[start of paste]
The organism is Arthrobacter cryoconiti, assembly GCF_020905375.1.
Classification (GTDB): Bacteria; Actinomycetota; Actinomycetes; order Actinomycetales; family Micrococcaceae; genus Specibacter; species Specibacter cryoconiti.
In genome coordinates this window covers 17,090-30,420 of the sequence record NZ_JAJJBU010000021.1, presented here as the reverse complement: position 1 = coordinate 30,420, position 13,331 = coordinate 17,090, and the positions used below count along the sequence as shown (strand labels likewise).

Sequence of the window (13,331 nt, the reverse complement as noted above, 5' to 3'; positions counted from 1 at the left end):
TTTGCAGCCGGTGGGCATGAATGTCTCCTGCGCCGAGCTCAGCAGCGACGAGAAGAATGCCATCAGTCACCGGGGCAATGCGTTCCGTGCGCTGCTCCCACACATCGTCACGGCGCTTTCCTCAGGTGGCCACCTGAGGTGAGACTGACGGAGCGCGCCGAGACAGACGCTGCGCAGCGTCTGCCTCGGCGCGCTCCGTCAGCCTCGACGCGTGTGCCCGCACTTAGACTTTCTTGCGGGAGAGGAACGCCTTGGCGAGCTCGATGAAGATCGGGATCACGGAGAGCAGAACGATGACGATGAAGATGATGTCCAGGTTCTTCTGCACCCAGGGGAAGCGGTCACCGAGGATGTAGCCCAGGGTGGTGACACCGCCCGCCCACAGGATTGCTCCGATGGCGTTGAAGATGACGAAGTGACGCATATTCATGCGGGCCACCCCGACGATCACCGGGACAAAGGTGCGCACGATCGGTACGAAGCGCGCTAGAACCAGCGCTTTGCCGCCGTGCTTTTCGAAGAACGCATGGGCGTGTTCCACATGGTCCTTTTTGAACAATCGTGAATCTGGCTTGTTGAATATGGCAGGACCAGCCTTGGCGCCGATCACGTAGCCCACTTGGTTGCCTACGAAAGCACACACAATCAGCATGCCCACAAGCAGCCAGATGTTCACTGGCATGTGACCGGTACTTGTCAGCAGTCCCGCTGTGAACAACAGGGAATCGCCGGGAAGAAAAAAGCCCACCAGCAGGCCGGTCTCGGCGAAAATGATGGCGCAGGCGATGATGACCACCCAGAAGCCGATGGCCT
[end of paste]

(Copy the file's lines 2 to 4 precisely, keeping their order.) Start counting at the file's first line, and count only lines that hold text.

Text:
Classification (GTDB): Bacteria; Actinomycetota; Actinomycetes; order Actinomycetales; family Micrococcaceae; genus Specibacter; species Specibacter cryoconiti.
In genome coordinates this window covers 17,090-30,420 of the sequence record NZ_JAJJBU010000021.1, presented here as the reverse complement: position 1 = coordinate 30,420, position 13,331 = coordinate 17,090, and the positions used below count along the sequence as shown (strand labels likewise).

Sequence of the window (13,331 nt, the reverse complement as noted above, 5' to 3'; positions counted from 1 at the left end):